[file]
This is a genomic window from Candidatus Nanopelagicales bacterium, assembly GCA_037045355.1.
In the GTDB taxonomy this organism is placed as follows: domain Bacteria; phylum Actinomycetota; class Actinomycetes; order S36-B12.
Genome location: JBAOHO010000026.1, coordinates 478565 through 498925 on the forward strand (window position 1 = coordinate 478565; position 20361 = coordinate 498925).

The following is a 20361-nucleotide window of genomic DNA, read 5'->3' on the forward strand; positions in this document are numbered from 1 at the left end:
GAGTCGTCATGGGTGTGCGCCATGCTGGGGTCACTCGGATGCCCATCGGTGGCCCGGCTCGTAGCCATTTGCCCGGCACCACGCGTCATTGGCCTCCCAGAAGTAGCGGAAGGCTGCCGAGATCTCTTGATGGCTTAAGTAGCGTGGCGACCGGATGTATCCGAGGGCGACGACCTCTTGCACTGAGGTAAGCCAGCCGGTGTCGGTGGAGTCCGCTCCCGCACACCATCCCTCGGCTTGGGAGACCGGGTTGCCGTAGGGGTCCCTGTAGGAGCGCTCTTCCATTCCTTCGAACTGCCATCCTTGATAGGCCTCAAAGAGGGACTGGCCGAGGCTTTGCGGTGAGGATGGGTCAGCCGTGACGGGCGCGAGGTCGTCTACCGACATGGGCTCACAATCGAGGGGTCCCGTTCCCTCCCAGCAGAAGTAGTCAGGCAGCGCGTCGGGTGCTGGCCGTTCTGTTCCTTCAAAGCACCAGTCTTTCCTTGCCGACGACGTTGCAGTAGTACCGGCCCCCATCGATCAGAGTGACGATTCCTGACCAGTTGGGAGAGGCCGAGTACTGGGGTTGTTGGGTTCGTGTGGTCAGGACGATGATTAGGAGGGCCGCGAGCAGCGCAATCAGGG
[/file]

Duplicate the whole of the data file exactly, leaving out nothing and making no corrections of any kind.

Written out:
This is a genomic window from Candidatus Nanopelagicales bacterium, assembly GCA_037045355.1.
In the GTDB taxonomy this organism is placed as follows: domain Bacteria; phylum Actinomycetota; class Actinomycetes; order S36-B12.
Genome location: JBAOHO010000026.1, coordinates 478565 through 498925 on the forward strand (window position 1 = coordinate 478565; position 20361 = coordinate 498925).

The following is a 20361-nucleotide window of genomic DNA, read 5'->3' on the forward strand; positions in this document are numbered from 1 at the left end:
GAGTCGTCATGGGTGTGCGCCATGCTGGGGTCACTCGGATGCCCATCGGTGGCCCGGCTCGTAGCCATTTGCCCGGCACCACGCGTCATTGGCCTCCCAGAAGTAGCGGAAGGCTGCCGAGATCTCTTGATGGCTTAAGTAGCGTGGCGACCGGATGTATCCGAGGGCGACGACCTCTTGCACTGAGGTAAGCCAGCCGGTGTCGGTGGAGTCCGCTCCCGCACACCATCCCTCGGCTTGGGAGACCGGGTTGCCGTAGGGGTCCCTGTAGGAGCGCTCTTCCATTCCTTCGAACTGCCATCCTTGATAGGCCTCAAAGAGGGACTGGCCGAGGCTTTGCGGTGAGGATGGGTCAGCCGTGACGGGCGCGAGGTCGTCTACCGACATGGGCTCACAATCGAGGGGTCCCGTTCCCTCCCAGCAGAAGTAGTCAGGCAGCGCGTCGGGTGCTGGCCGTTCTGTTCCTTCAAAGCACCAGTCTTTCCTTGCCGACGACGTTGCAGTAGTACCGGCCCCCATCGATCAGAGTGACGATTCCTGACCAGTTGGGAGAGGCCGAGTACTGGGGTTGTTGGGTTCGTGTGGTCAGGACGATGATTAGGAGGGCCGCGAGCAGCGCAATCAGGG